But isn’t it going to be just marvelous if he isn’t? For he’s talking about the state of education, the state of the state school sector. And it appears at least that the problem has finally been cracked:
When Boris Johnson is asked about his education, he cheerily replies that he would like “thousands of school as good as the one I went to: Eton”. Once, this would have been seen as preposterous: how can state schools compete with a £35,000-a-year Leviathan? But each year shows what teachers can do, given enough power and trust. Battersea Park was a failing school when Harris took it over last September with only 45 per cent of its pupils securing five decent GCSEs. Yesterday, it announced this has risen to 68 per cent. King’s Maths School, a free school in London, released its first-ever results earlier this week. Its average points score is among the top 10 schools in the land. Not the top 10 per cent; the top ten schools.
The staggering advances being made by state schools in Britain are the work of teachers and pupils, rather than politicians. Kenneth Baker, Tony Blair and Michael Gove simply offered increasing amounts of freedom to teachers, and their faith has been amply rewarded. For those who had despaired of ever finding a remedy for sink schools, this is nothing short of miraculous – and it’s only just beginning. School reform can now be seen as the greatest achievement of the Labour years, even if the Conservatives are the only ones who believe in it.
We might even call this a victory for conservatism (no, not Conservatism). Burke’s little platoons can indeed organise society so that it actually works. But the much larger point that we need to keep pointing out here is that there’s a vast difference between government or state financing of something and government or state provision of something. This is relevant to the railways, the NHS, to the power sector and all the rest as well.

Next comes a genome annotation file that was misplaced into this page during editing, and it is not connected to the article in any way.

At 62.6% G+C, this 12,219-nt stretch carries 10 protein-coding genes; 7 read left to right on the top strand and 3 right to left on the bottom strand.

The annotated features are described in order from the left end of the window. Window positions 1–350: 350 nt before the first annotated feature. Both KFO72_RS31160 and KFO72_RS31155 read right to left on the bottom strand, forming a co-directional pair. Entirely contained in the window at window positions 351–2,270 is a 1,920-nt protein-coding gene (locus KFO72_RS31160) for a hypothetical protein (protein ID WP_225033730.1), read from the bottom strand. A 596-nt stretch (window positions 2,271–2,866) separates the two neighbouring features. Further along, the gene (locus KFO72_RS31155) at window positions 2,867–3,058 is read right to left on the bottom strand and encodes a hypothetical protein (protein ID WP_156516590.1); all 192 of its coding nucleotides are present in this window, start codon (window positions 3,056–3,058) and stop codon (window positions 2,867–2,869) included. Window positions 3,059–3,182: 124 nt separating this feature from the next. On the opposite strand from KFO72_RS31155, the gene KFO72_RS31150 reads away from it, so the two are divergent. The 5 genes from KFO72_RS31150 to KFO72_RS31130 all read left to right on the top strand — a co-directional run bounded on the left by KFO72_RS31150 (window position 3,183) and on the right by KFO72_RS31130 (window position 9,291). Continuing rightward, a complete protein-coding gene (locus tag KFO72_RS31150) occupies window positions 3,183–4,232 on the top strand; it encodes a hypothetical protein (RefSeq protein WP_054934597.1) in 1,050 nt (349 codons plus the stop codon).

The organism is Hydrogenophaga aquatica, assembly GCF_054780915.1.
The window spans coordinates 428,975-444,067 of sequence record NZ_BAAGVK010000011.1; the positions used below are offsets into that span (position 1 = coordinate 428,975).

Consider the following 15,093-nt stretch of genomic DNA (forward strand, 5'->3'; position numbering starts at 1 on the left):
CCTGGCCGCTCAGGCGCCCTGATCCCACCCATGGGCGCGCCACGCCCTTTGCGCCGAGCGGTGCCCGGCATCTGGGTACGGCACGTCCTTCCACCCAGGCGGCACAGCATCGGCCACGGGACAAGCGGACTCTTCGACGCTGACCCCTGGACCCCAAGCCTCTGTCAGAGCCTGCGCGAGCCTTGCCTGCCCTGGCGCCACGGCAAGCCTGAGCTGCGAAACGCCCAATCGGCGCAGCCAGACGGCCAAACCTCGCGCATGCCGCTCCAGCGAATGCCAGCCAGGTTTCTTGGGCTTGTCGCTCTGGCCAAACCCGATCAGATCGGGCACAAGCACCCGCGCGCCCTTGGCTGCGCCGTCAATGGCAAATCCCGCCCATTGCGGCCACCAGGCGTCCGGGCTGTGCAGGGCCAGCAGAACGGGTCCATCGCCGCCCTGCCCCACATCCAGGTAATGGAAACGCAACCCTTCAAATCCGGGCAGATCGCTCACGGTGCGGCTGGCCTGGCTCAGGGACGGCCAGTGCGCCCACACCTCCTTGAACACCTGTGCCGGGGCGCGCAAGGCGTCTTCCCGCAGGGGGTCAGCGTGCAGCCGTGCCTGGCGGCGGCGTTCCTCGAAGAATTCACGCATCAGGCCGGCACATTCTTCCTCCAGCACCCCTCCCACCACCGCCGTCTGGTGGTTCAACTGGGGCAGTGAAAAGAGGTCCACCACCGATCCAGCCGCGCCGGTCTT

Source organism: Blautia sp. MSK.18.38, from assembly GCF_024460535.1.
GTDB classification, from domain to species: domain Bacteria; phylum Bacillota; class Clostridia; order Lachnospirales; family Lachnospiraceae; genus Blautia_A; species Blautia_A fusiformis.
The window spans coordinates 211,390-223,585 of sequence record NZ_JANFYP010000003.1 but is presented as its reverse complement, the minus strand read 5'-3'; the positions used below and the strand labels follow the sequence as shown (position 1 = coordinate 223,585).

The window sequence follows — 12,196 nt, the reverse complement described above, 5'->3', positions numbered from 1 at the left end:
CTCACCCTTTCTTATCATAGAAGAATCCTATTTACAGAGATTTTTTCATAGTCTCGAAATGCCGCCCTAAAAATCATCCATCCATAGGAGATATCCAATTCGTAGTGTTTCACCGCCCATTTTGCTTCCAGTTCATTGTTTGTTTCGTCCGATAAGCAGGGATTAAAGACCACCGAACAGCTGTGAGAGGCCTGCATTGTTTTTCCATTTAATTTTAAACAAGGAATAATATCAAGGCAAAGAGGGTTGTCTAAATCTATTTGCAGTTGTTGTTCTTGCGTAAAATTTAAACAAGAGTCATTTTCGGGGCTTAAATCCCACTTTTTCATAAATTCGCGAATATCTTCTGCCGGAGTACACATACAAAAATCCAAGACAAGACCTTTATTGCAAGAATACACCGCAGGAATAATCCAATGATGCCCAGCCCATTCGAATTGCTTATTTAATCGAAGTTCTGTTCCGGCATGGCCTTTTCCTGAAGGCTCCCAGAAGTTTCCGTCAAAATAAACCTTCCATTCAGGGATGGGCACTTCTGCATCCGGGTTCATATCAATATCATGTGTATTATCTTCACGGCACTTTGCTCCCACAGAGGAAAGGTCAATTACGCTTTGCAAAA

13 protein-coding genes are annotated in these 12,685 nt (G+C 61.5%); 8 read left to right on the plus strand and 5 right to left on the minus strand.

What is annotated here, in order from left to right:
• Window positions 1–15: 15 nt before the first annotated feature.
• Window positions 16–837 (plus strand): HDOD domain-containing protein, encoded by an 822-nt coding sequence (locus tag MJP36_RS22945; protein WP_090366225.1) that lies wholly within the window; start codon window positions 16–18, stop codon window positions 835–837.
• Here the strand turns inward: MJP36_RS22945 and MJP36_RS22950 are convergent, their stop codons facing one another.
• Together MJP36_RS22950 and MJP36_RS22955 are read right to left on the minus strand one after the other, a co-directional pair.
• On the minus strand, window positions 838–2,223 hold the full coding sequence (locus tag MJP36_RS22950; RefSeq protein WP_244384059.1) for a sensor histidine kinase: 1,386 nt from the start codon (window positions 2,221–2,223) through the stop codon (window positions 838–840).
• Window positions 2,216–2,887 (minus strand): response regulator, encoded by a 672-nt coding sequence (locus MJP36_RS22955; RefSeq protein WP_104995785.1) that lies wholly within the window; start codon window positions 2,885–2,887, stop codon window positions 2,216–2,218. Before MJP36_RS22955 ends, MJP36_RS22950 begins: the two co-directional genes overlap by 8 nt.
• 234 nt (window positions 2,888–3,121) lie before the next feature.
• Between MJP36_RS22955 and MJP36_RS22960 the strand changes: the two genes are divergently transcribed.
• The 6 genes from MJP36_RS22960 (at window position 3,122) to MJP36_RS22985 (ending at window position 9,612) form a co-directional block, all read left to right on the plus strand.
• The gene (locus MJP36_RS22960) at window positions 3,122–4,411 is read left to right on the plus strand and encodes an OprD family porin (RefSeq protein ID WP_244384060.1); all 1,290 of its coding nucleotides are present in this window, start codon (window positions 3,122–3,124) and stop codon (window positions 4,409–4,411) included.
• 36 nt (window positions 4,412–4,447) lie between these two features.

There are indeed good arguments, Adam Smith made one of them for example, that there should be governmental subsidy to the education system. Being part of a generally literate and numerate population almost certainly is a public good. But that does not mean that it has to be government that actually provides the education. The same is true of health care: yes, it probably is true that at least some goodly portion of health care financing should be provided through the insurance pool of the entire population. And thus through the mechanisms of if not the tax system in its entirety then at least some portion of that insurance net. But this is not at all the same as stating that every provider of health care should be a government employee, nor that politics should be the mechanism by which we decide what health care, in detail, to offer.
As this schools revolution is showing, there is that vast difference between government financing of something desirable and government provision and management of it in detail. And as that revolution is showing, removing the government provision of it seems to be the best method of improving the provision of it.